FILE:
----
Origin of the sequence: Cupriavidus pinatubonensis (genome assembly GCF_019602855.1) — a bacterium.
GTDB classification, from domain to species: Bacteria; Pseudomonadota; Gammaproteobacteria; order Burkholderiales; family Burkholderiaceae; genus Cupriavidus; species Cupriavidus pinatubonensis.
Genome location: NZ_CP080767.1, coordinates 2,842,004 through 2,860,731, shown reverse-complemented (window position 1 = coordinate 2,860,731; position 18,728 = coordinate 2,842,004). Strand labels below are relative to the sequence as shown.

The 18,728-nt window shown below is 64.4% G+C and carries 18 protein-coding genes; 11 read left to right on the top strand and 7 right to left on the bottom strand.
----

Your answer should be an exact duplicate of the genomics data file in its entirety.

Origin of the sequence: Cupriavidus pinatubonensis (genome assembly GCF_019602855.1) — a bacterium.
GTDB classification, from domain to species: Bacteria; Pseudomonadota; Gammaproteobacteria; order Burkholderiales; family Burkholderiaceae; genus Cupriavidus; species Cupriavidus pinatubonensis.
Genome location: NZ_CP080767.1, coordinates 2,842,004 through 2,860,731, shown reverse-complemented (window position 1 = coordinate 2,860,731; position 18,728 = coordinate 2,842,004). Strand labels below are relative to the sequence as shown.

The 18,728-nt window shown below is 64.4% G+C and carries 18 protein-coding genes; 11 read left to right on the top strand and 7 right to left on the bottom strand.